According to another aspect of the method, the supply signal is regulated by digital means.

According to another aspect of the method, a delay of a delay chain is first detected, wherein the delay chain comprises at least one copy of the amplifier, generally several copies. The correction signal is generated by determining the delay of the delay chain by comparison to the reference signal. A digital corrected reference signal is generated by means of a counter, based on the reference signal. This digital corrected reference signal is converted into a corrected reference signal by means of a digital-to-analog converter. This now analog corrected reference signal is used to regulate the supply signal and the supply signal is provided at terminals for the supply signal of the delay chain.

BRIEF DESCRIPTION OF THE DRAWINGS

The invention will be described below for several exemplary embodiments with reference to the figures. Insofar as circuit parts or components correspond to one another in function, a description of them will not be repeated in each of the following figures.

FIG. 1A shows an exemplary embodiment of an amplifier arrangement according to the invention;

FIGS. 1B, 1C, and 1D respectively show exemplary embodiments of an amplifier for use in an amplifier arrangement according to the invention;

FIG. 2 shows an exemplary embodiment of a constant transconductance current source according to the invention; and

FIG. 3 shows an exemplary embodiment of a correction device according to the invention and FIG. 4 shows an exemplary embodiment of a digital device according to the invention.

DETAILED DESCRIPTION OF THE DRAWINGS

FIG. 1A shows an exemplary embodiment of an amplifier arrangement according to the invention. The circuit comprises an amplifier AMP and a bias circuit BIAS. The amplifier AMP and the bias circuit BIAS are connected to one another via a terminal SPL for a supply signal VSPL of the amplifier AMP.

The amplifier AMP in this example comprises an amplifier based on an inverter stage and including first transistors MN1, MP1, which are implemented, for example, as unipolar transistors. These first transistors MN1, MP1 are also connected to one another and to a capacitor Cc according to the principle of a switched-capacitor circuit. In this exemplary embodiment, the amplifier AMP further comprises an amplifier input “in” that can be connected to an amplifier output “out” via a series circuit having a first switch SW1, the capacitor Cc and a second switch SW2. The amplifier also has a third switch SW3, which is coupled between the first switch SW1 and the capacitor Cc and can also be connected to a ground potential GND.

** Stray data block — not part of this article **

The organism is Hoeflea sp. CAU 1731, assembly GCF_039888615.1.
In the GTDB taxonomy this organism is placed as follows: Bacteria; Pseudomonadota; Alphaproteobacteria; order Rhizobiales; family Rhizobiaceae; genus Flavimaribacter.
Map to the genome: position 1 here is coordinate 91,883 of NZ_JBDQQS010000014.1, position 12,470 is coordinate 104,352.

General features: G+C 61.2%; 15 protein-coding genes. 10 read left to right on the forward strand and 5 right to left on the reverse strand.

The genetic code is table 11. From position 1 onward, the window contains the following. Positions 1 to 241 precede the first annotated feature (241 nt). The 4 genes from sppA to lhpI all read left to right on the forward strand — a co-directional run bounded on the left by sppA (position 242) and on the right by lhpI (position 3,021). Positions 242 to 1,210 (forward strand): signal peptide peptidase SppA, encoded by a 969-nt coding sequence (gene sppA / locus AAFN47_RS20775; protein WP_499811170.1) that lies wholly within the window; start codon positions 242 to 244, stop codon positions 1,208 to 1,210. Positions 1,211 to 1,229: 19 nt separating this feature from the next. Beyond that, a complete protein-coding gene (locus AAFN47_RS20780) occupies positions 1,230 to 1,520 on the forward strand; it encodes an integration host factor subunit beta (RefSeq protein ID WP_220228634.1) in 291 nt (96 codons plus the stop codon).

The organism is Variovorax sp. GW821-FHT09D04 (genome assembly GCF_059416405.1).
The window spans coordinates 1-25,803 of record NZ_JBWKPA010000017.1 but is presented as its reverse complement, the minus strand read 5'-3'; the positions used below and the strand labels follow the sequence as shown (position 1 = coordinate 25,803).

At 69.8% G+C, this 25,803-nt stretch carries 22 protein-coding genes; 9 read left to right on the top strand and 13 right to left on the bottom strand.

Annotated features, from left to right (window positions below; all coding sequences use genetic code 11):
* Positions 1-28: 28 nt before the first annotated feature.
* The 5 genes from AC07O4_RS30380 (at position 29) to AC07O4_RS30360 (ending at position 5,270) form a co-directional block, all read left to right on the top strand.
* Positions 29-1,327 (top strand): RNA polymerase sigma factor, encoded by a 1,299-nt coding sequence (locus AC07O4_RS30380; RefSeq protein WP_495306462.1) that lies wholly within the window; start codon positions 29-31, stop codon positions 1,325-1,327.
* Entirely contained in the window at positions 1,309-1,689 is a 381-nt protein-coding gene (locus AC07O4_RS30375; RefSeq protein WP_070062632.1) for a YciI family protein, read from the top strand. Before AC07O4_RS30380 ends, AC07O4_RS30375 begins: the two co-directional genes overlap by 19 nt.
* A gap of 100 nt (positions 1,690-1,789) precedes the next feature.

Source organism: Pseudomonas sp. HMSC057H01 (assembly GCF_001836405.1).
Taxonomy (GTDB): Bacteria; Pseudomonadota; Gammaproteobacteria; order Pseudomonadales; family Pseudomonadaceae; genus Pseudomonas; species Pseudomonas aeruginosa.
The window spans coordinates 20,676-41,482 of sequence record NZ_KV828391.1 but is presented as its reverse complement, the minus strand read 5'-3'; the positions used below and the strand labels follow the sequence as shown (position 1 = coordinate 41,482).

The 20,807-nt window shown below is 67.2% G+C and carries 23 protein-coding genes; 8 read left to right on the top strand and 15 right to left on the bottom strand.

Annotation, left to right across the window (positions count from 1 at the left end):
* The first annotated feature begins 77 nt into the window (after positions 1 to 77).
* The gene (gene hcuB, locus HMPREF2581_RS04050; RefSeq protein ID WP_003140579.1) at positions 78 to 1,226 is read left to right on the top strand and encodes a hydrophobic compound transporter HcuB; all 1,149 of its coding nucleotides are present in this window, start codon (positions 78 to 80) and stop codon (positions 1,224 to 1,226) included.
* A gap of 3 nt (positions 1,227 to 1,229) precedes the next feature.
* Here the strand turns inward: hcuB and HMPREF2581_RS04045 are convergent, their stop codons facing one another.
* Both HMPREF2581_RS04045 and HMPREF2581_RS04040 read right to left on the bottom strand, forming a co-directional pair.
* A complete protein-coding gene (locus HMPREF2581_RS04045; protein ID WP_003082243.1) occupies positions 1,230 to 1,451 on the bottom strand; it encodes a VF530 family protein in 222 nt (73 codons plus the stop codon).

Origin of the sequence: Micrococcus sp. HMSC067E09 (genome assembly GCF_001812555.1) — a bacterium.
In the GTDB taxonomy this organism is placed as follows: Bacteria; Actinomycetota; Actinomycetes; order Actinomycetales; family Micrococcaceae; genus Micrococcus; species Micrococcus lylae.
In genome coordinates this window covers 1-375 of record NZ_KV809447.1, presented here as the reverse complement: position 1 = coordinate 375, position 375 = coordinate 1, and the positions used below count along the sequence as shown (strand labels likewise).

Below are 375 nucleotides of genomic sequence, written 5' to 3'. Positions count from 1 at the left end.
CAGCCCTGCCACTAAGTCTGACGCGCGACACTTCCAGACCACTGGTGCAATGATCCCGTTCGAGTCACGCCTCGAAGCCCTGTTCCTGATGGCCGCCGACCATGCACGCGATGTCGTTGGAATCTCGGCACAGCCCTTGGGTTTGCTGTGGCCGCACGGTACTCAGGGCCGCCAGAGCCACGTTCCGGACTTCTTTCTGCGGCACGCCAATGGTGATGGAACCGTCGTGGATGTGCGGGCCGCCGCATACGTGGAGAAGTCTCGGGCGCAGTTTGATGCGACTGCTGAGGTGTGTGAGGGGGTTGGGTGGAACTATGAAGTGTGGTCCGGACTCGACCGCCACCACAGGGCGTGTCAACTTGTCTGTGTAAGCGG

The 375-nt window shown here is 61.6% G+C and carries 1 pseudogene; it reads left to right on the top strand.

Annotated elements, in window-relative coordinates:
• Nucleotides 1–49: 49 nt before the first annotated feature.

The bias circuit BIAS comprises a reference circuit REF and a correction device COR. The reference circuit REF further comprises a constant transconductance power source Gm, which is connected by a node N1 to a diode-connected reference transistor. MN3. The reference circuit REF is connected by the node N1 between the constant transconductance current source Gm and the reference transistor MN3 to the correction circuit COR, and to an adder ADD via the latter's first input A+. The adder ADD is connected on the output side to a regulator input REG_IN of a signal regulator VREG. A regulator output REG_OUT of the signal regulator VREG is connected to the terminal SPL for the supply signal VSPL of the amplifier AMP, and is coupled by a feedback stage DIV to a second input A− of the adder ADD. The feedback stage DIV comprises a transistor-based voltage divider made of first transistors MP2, MN2, which are connected by a diode connection in the manner of a voltage divider.

By means of the bias circuit BIAS connected to the terminal SPL for the supply signal VSPL, an operating point of the amplifier AMP is regulated to be constant during its operation. For this purpose, a reference signal VREF with a constant transconductance over process and temperature variations is provided by the constant transconductance current source Gm.

In the selected example, a reference voltage VREF is generated by the diode-connected reference transistor MN3 from a transconductance current Igm from the transconductance current source Gm. This is superimposed at the inputs A+, A− of the adder ADD by a correction signal Vfeed. The correction signal Vfeed is generated by the correction device COR and is likewise a voltage, for example. For this purpose, the supply signal provided at the regulation output REG_OUT, or here, the supply voltage VSPL, is fed back by means of the transistor-based voltage divider MP2, MN2 to the adder ADD at the latter's input A−. In this case, and preferably, the transistor-based voltage divider MP2, MN2 emulates the amplifier AMP. For this purpose, the transistor-based voltage divider MP2, MN2 can comprise similar or scaled transistors MP2, MN2. Thus it is possible to mirror the adjusted operating point on the amplifier AMP by the transistor-based voltage divider MP2, MN2 and to feed a proportional signal or the correction signal Vfeed to the adder ADD.